While nobody has announced 5G mobile networks in Idaho yet, Ada County has taken a step that could bring them closer, by making it easier for mobile network providers to install the transmitters they need.
The ordinance, which was passed by the Ada County Board of Commissioners earlier this month, updates zoning regulations for communication towers, antennas and base units, said Brent Danielson, associate planner with Ada County Development Services. It covers the installation of “small cells,” which can be used by 5G mobile technology as well as current 4G technology. In addition to being smaller than current cell phone towers, they are also closer together and intended for an urban environment, he said.
“Distributed antenna systems, or ‘DAS’ networks, and other ‘small cell’ systems use components that are smaller structures,” Danielson said. “The small antennas work in conjunction with existing macrocell antennas. The macrocell antennas provide coverage to an area, and the DAS and small cell system increases the capacity and quality of service within the coverage area. The small cell covers a smaller area than the macrocell antennas and puts out a smaller radio frequency. The small cell systems will typically be located on light poles, traffic signal poles, utility poles, buildings and water tanks, etc.”
The goal of the ordinance is to define and simplify the process for reviewing small cell wireless facilities and DAS applications, Danielson said. It also provides general standards for small wireless support structures and small wireless facilities and specifies an application process.
“The big towers (macrocell) are still considered conditional uses and will require a conditional use application, while the small wireless facilities are deemed an accessory use and will require a zoning certificate prior to installation.”
For now, the small cells would be used only to improve the existing 4G service, said Steve Van Dinter, public relations manager for Verizon, which sponsored the ordinance change.
“The small cells in Boise will bring an immediate benefit to our customers as they will be 4G LTE,” he said. “Once deployed, they provide an immediate benefit to our 4G LTE customers, just like adding lanes to a highway. But having a densified network (meaning enough small cells in the community) paves the way for us to bring 5G in the future.”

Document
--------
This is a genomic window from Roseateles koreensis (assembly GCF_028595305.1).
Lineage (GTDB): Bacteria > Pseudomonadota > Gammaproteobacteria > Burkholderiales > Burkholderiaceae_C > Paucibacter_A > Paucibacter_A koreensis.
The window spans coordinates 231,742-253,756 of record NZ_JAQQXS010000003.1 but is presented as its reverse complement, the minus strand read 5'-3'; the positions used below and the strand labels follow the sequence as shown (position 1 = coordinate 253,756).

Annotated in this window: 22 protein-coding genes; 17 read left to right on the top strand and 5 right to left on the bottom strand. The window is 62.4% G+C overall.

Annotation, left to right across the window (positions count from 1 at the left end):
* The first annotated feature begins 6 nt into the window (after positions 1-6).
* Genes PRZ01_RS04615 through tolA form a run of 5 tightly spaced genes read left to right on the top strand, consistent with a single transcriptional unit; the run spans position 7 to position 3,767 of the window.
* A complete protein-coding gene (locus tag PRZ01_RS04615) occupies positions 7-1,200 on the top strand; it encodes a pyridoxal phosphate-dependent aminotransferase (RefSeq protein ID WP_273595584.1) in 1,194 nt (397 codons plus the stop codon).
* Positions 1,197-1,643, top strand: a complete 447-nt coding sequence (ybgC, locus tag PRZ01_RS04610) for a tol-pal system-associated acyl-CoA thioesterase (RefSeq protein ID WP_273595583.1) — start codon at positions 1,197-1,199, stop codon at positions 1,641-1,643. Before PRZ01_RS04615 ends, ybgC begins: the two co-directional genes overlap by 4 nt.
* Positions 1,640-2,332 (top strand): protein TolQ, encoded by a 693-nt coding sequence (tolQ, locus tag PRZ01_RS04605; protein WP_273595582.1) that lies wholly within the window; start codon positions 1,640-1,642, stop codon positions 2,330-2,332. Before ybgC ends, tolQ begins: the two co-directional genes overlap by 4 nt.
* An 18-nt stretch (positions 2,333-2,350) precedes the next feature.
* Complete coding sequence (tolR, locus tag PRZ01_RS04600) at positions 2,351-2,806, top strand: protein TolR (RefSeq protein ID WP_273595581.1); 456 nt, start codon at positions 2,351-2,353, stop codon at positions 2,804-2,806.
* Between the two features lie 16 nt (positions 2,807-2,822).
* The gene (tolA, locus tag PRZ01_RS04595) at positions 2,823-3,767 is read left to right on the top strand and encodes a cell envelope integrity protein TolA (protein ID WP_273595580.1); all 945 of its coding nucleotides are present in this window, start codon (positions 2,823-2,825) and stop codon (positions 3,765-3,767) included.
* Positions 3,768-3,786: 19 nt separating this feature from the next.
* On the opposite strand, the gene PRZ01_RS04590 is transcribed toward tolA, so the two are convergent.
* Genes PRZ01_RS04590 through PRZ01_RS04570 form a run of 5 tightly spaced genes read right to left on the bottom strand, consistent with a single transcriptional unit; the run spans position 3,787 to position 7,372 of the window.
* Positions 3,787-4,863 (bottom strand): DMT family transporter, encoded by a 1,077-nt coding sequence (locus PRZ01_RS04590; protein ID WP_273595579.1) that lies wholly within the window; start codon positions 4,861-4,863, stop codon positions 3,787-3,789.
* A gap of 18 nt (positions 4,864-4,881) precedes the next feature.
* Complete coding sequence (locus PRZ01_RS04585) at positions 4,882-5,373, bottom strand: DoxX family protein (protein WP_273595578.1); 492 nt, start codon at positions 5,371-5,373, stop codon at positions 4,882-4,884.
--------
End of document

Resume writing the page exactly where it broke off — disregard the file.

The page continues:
Verizon is sponsoring similar legislation in a number of other cities and has been investing in small cell infrastructure since 2013, Van Dinter said.
“We’re working with forward-thinking communities across the country to modernize and streamline their processes to allow us to bring the latest technology — small cells— to market,” he said. “Boise is just one of many cities where we are adding small cells and densifying our network.”
The company has also sponsored similar legislation for other Ada County government entities, such as the Ada County Highway District, so that regulations would be consistent across the county, Danielson said. It is not clear whether Verizon is sponsoring similar legislation in any other Idaho county.
While 5G has not yet been announced for Boise, by Verizon or anyone else, it may be coming soon. Verizon has opened a new store in southwest Boise, owned and operated by Victra. “5G will be available around 2019 after all stores go through a trial period with the faster speeds,” said Kelly Martin, a spokeswoman for the new store. “With the new store in Boise, locals will be able to test out 5G as soon as it’s available nationwide.”
5G is intended to be the next generation of mobile phone technology, offering faster speeds and less latency than the existing 4G service. While it is intended primarily for the urban environment, it may also become available over a different wavelength that would make it suitable for use in rural areas as well, though it would be slower.
Verizon has announced 5G in five cities so far: Sacramento, Los Angeles, Houston, Indianapolis and Panama City.